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Filed under Canon, Canon Lens, Glacier National Park MT, National Parks, National Parks Traveler, Photography, Photography In The National Parks, Travel

More National Park Campground And Facilities Closures

Late Afternoon Storm Clouds And Sunlight Over The Painted Hills

Afternoon storm clouds and sunlight over the Painted Hills Unit, John Day Fossil Beds National Monument, in Oregon

Hey folks, if you are considering a national park, national monument, national recreation area, national historic site visit anytime soon, you might want to check out the latest article in the National Parks Traveler, with a list of more campground and facilities closures.

To read the article, click on the image above.

Copyright Rebecca L. Latson, all rights reserved.

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Filed under John Day Fossil Beds National Monument, National Parks, National Parks Traveler, Photography, Travel

Park Superintendents Given Authority To Manage Coronavirus – Facilities Closing

Morning In The Park

If you are planning a trip soon (this weekend, next month, next two months) to a national park, then you’ll want to read the article just published by the National Parks Traveler. Park Superintendents have finally been given authority to do as they see fit regarding the best way to try and prevent the spread of coronavirus in the national parks. As such, many visitor facilities, shuttle systems, and entrance stations are closing, and concessionaire-led activities are also being canceled.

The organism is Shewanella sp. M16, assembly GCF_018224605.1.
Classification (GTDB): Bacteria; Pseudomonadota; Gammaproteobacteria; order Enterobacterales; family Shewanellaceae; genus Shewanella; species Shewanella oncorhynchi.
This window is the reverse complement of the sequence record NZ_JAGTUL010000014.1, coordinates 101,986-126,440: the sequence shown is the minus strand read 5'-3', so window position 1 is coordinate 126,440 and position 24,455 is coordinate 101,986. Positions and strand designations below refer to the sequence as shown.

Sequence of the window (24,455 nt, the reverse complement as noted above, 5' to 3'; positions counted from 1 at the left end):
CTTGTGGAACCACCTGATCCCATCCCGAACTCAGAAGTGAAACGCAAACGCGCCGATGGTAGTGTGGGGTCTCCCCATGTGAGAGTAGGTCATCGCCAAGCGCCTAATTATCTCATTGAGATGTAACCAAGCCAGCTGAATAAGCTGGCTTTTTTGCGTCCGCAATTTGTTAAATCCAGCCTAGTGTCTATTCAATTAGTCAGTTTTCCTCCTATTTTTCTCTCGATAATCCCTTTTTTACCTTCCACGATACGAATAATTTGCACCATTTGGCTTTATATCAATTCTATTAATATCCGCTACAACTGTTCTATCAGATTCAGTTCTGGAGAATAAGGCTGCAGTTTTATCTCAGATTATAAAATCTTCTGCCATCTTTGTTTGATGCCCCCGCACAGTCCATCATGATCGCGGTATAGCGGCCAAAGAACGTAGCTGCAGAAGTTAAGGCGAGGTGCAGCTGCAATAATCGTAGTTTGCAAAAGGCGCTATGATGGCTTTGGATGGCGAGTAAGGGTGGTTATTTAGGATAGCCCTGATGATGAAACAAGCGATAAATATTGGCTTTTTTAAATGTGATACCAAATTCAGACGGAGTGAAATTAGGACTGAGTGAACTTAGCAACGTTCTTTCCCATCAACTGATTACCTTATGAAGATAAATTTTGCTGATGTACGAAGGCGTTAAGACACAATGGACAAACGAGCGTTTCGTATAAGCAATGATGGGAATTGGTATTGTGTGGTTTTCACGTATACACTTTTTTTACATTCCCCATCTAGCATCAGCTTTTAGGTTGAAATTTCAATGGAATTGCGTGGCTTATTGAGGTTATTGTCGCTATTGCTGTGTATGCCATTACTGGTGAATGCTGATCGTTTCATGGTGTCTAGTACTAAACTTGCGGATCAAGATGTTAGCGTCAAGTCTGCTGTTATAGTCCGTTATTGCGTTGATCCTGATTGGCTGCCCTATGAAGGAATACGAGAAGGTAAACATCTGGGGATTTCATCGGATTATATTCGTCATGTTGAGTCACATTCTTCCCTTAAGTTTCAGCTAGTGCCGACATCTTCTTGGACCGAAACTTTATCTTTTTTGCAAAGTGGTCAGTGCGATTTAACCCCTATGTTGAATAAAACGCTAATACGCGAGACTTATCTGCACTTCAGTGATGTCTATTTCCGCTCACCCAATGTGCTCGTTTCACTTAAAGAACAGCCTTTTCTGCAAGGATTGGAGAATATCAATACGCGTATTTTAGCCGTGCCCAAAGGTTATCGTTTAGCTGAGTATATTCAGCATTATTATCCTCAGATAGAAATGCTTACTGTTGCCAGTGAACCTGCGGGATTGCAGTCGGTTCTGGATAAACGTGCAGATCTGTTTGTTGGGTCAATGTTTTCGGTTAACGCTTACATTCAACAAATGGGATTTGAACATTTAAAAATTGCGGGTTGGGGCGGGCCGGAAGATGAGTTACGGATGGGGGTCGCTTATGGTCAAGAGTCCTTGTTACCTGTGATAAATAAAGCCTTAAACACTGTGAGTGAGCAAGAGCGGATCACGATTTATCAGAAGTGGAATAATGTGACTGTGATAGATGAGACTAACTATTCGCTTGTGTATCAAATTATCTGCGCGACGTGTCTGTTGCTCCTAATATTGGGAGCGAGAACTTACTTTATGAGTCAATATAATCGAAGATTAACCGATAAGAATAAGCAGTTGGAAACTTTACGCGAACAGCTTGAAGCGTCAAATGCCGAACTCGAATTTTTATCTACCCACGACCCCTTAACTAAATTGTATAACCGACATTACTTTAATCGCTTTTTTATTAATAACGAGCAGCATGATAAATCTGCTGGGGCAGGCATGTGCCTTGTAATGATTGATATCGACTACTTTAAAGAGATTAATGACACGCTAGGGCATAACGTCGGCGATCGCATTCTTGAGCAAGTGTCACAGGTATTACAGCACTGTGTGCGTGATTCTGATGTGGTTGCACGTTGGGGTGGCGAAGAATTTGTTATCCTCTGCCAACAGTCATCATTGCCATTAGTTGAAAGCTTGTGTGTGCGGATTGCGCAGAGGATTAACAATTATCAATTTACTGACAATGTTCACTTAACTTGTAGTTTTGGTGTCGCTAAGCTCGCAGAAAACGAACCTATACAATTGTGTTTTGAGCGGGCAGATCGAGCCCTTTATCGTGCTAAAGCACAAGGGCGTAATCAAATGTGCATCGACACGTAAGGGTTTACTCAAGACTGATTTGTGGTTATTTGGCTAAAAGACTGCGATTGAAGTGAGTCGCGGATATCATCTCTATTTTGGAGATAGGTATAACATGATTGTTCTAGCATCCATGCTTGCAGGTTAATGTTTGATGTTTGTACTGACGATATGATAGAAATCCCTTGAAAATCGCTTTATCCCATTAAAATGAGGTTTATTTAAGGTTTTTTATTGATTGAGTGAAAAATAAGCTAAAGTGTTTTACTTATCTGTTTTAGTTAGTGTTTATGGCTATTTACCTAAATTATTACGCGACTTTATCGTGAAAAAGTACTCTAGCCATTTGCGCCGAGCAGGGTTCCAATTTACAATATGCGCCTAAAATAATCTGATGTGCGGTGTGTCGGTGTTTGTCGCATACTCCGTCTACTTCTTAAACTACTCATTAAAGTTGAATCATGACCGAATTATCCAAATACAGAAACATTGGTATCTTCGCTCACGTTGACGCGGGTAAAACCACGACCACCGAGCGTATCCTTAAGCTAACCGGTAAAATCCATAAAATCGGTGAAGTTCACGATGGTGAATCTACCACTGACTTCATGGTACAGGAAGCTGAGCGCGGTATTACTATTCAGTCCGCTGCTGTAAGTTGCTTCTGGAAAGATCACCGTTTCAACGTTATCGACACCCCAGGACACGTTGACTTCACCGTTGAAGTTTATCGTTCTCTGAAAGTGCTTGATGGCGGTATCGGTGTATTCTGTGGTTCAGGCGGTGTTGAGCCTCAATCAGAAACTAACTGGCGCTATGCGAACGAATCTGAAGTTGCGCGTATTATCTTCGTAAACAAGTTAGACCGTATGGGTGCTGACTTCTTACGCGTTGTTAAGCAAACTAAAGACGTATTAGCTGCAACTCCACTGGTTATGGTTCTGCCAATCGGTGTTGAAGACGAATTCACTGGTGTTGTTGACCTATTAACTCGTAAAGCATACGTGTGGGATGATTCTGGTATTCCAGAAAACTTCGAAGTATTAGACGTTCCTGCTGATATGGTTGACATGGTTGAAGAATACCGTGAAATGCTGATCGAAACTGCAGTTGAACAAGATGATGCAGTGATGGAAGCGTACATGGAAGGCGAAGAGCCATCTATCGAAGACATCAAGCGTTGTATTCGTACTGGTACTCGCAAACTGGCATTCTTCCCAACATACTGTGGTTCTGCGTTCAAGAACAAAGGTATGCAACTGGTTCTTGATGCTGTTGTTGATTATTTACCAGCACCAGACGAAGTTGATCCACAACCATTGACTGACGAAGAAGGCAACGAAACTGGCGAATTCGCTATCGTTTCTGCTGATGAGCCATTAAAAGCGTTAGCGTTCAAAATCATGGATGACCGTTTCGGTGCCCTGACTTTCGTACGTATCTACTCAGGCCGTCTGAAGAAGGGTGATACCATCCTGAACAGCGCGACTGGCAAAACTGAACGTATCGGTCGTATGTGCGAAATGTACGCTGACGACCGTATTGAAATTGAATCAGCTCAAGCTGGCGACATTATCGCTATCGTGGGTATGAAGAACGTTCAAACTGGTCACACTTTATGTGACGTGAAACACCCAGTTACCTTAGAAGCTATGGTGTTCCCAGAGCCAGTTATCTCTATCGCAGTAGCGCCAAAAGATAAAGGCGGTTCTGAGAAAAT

To read the article, click on the image above.

Copyright Rebecca L. Latson, all rights reserved.

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Filed under National Parks, National Parks Traveler

Happy St. Patrick’s Day

Green Anemones

Green anemones at Ruby Beach, Olympic National Park in Washington

Forest Greens and Browns

Moss-covered trees in a lowland interior forest of Mount Rainier National Park in Washington

Furled And Unfurled

Unfurled fern fronds against a bokeh’d background of open fern fronds in Hawai’i Volcanoes National Park

Leafy Greens

Green ground cover in the Hoh Rain Forest of Olympic National Park in Washington

Happy St. Patrick’s Day!

If you are out and about (and a good distance apart from any other hiker) in a nationanl park or national monument or national forest, then after viewing the wide-angle vistas before you, take a look at the greenery that makes up the scenery, since it’s the little things that flesh out a landscape’s Big Picture.

“May you have all the happiness and luck that life can hold, and at the end of all your rainbows, may you find a pot of gold.” … of course, you might have to engage in some sort of shillelagh fight with a leprachaun to get that pot of gold for yourself, but I know you can do it.

Copyright Rebecca L. Latson, all rights reserved.

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Filed under Canon, Canon Lens, Holidays, National Parks, Photography, St. Patrick's Day

National Parks Quiz And Trivia #4

Stars Over Lake Louise

A starry pre-dawn landscape at Lake Louise in Banff National Park, Canada

Did you know that Banff National Park was once just a 10-square-mile reserve around Sulphur Mountain Hot Springs? Now, it’s over 2,500 square miles and is Canada’s second largest mountain park next to Jasper National Park.

You can read more national park trivia and test your national parks knowledge with a quiz that’s been published in today’s edition of the National Parks Traveler. Just click on the image above to go to the quiz and see how much you really know about the national parks.

Copyright Rebecca L. Latson, all rights reserved.